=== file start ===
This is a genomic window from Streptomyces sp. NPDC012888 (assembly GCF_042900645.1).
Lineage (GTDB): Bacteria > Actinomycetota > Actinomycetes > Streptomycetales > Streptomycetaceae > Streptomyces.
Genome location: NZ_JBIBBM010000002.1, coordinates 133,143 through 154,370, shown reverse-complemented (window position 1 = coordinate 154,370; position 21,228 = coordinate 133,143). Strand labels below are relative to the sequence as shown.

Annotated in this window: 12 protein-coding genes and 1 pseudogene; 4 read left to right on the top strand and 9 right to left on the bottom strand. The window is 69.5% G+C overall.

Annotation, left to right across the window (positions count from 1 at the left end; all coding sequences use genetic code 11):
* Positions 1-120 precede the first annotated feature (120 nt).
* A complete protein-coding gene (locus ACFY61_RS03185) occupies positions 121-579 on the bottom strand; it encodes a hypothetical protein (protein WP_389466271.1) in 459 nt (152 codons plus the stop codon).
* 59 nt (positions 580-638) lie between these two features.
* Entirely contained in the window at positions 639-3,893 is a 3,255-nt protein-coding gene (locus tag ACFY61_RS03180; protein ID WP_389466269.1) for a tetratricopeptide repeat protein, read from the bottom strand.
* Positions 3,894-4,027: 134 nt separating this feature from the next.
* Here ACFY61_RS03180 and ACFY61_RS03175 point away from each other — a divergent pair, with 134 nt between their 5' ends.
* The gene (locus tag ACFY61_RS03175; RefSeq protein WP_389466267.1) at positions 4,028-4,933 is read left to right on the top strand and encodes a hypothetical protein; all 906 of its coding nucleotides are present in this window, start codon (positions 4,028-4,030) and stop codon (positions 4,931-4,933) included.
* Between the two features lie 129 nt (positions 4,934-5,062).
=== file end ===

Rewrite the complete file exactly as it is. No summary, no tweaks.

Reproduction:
This is a genomic window from Streptomyces sp. NPDC012888 (assembly GCF_042900645.1).
Lineage (GTDB): Bacteria > Actinomycetota > Actinomycetes > Streptomycetales > Streptomycetaceae > Streptomyces.
Genome location: NZ_JBIBBM010000002.1, coordinates 133,143 through 154,370, shown reverse-complemented (window position 1 = coordinate 154,370; position 21,228 = coordinate 133,143). Strand labels below are relative to the sequence as shown.

Annotated in this window: 12 protein-coding genes and 1 pseudogene; 4 read left to right on the top strand and 9 right to left on the bottom strand. The window is 69.5% G+C overall.

Annotation, left to right across the window (positions count from 1 at the left end; all coding sequences use genetic code 11):
* Positions 1-120 precede the first annotated feature (120 nt).
* A complete protein-coding gene (locus ACFY61_RS03185) occupies positions 121-579 on the bottom strand; it encodes a hypothetical protein (protein WP_389466271.1) in 459 nt (152 codons plus the stop codon).
* 59 nt (positions 580-638) lie between these two features.
* Entirely contained in the window at positions 639-3,893 is a 3,255-nt protein-coding gene (locus tag ACFY61_RS03180; protein ID WP_389466269.1) for a tetratricopeptide repeat protein, read from the bottom strand.
* Positions 3,894-4,027: 134 nt separating this feature from the next.
* Here ACFY61_RS03180 and ACFY61_RS03175 point away from each other — a divergent pair, with 134 nt between their 5' ends.
* The gene (locus tag ACFY61_RS03175; RefSeq protein WP_389466267.1) at positions 4,028-4,933 is read left to right on the top strand and encodes a hypothetical protein; all 906 of its coding nucleotides are present in this window, start codon (positions 4,028-4,030) and stop codon (positions 4,931-4,933) included.
* Between the two features lie 129 nt (positions 4,934-5,062).